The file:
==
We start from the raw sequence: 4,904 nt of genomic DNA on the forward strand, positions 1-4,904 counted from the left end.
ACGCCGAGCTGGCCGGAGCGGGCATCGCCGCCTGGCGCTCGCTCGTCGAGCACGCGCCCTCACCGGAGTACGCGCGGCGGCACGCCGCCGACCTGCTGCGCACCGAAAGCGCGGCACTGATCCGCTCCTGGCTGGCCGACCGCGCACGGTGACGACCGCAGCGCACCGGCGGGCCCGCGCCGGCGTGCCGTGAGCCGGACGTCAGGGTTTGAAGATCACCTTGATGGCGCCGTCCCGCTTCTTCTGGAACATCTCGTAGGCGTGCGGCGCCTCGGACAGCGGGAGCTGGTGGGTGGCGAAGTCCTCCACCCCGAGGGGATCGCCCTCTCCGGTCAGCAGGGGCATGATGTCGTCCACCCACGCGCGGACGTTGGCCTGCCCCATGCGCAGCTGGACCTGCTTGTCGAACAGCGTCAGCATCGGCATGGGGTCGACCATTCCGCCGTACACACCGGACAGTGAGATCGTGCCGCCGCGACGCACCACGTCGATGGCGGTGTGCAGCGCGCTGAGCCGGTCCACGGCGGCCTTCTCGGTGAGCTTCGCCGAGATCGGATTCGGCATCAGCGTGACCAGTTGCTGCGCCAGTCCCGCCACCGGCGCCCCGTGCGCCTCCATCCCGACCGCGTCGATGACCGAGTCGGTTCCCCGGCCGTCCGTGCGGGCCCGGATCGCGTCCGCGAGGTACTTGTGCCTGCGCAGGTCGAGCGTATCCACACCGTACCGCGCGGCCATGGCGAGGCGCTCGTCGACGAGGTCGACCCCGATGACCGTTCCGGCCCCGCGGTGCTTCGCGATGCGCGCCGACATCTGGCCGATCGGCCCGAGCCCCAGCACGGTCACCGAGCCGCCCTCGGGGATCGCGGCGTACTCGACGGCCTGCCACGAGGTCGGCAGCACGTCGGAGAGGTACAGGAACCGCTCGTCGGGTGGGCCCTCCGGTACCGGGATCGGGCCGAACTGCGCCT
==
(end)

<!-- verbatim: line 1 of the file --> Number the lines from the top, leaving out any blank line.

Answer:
We start from the raw sequence: 4,904 nt of genomic DNA on the forward strand, positions 1-4,904 counted from the left end.